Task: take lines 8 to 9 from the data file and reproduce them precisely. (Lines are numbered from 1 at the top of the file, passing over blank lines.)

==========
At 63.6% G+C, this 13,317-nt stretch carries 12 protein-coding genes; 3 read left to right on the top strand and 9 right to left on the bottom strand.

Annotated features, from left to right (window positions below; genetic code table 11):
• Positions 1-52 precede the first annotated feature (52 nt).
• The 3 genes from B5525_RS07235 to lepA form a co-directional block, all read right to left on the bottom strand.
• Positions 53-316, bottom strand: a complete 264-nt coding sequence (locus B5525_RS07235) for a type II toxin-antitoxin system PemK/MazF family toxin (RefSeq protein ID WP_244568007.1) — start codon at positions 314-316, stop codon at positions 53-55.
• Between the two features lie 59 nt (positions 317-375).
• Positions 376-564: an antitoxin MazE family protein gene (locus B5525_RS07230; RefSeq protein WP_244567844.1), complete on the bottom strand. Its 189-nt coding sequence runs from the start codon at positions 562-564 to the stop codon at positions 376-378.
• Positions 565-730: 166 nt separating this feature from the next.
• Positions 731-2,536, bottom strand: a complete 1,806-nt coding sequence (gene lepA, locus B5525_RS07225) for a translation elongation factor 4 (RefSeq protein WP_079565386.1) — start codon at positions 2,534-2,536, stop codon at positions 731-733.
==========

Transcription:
• Positions 565-730: 166 nt separating this feature from the next.
• Positions 731-2,536, bottom strand: a complete 1,806-nt coding sequence (gene lepA, locus B5525_RS07225) for a translation elongation factor 4 (RefSeq protein WP_079565386.1) — start codon at positions 2,534-2,536, stop codon at positions 731-733.